Topic: How To Invest

Stop-loss orders: A stock trading strategy with hidden pitfalls

Stop-loss orders are a stock trading strategy investors use to sell a stock if it falls to a specific price.

For example, if you own a $12 stock, you might tell your broker to sell it “on stop” if it hits $10. This may limit your losses if you paid more than $10. If you paid less, it may preserve some of your profits.

Stop-loss orders: A good stock trading strategy for filtering your profits

The main problem with this stock trading strategy is that it forces investors out of their best stock picks too early. After all, if a stock is going to rise from, say, $10 to $100, it will go through many short-term downturns along the way. Some may be $2, some $10, $20 or even more. Investors may avoid some losses with stop-loss orders, but they’ll always sell the strong performers when they are just getting started.

Limit orders and trailing stops don’t fix the main flaw of stop-loss orders

To avoid selling too low, you could put a limit on your sell order (if your broker will accept one). For example, you could “sell on stop at $10, limit $8.” But this is at odds with the purpose of the stop-loss order, which is to help you get out of the stock if it starts to plunge.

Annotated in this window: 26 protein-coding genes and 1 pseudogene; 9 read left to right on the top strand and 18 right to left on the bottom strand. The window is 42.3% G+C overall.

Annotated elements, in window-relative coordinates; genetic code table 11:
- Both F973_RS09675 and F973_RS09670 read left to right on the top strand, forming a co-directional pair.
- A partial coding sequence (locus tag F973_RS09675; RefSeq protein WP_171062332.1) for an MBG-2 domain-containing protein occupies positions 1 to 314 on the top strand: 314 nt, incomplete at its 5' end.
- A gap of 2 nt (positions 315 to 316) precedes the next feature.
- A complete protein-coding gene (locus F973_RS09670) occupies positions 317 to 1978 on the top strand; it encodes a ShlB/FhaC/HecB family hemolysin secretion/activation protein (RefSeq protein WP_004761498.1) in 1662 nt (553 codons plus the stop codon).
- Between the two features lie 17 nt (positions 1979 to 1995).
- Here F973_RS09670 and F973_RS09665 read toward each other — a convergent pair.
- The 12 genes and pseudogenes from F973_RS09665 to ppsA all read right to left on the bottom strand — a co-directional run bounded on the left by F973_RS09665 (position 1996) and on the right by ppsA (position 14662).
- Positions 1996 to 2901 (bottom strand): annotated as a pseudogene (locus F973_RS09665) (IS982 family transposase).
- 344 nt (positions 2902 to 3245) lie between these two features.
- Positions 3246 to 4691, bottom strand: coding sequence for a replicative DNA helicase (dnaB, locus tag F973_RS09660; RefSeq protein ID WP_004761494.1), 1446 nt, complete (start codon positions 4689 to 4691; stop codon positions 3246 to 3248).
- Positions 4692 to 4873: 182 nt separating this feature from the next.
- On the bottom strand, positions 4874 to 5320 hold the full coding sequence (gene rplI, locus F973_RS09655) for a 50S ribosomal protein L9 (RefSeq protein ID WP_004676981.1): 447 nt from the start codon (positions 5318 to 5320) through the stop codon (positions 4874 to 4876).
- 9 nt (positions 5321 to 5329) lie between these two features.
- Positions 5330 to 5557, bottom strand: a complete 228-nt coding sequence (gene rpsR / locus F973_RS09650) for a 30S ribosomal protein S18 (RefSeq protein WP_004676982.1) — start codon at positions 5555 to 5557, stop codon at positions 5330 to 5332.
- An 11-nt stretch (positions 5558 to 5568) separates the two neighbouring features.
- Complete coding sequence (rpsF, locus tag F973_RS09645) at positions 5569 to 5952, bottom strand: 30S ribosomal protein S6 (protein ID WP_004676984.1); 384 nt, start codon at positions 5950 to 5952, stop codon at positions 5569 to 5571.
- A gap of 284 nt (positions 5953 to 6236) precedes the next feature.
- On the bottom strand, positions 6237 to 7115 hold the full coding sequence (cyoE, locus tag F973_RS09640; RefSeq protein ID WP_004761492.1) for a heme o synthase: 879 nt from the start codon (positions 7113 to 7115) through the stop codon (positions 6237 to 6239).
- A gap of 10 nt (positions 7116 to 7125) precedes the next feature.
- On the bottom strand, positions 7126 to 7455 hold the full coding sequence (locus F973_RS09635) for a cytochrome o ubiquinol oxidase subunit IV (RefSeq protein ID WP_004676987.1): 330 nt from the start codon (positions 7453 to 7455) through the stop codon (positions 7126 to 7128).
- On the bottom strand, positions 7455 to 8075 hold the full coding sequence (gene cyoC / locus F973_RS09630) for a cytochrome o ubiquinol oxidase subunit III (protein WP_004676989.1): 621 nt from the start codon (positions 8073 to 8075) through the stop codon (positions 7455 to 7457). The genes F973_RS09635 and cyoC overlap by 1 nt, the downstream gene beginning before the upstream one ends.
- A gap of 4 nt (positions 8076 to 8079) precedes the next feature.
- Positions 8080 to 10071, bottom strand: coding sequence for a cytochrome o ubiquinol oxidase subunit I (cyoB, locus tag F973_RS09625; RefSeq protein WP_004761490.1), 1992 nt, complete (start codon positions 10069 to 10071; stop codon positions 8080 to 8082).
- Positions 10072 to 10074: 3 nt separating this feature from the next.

With a “trailing stop,” investors raise the price on the stop-loss order with each rise in the price of the stock. For instance, they can continually raise the price on their stop so that it is always $2 below the latest high on the stock. This means their stop-loss order will go into effect the first time the stock has a $2 setback from a recent peak. But here too, if one of your best performers has a setback of more than $2, you’ll have sold it before it begins its next move up.

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Stop-loss orders sometimes don’t even work

The triggering of the $10 stop-loss order doesn’t automatically mean that you will sell the stock for $10. Instead, you put in a “sell-at-market order.” However, if other investors don’t bid anywhere near $10, you could lock in a sale at a much lower price. That’s particularly true if the stock is falling sharply.

As well, if other holders put in stops at $10, and many sell-at-market orders hit the market at the same time, everyone may wind up selling for far below $10.

Our three-part stock trading strategy is a better long-term approach than stop-loss orders

As a general rule, it’s best to avoid using stop-loss orders, especially on any sort of habitual basis. On the whole, all they do is generate extra trading and the extra commission expense that goes with it.

Instead, we think you would be far better off sticking with our three-part program of investing in well-established companies, spreading your money out across the five main economic sectors and focusing on stocks that seem to offer value that is hidden or underappreciated.

This system requires more attention and effort than stop-loss orders. But it will serve you much better in the long run.

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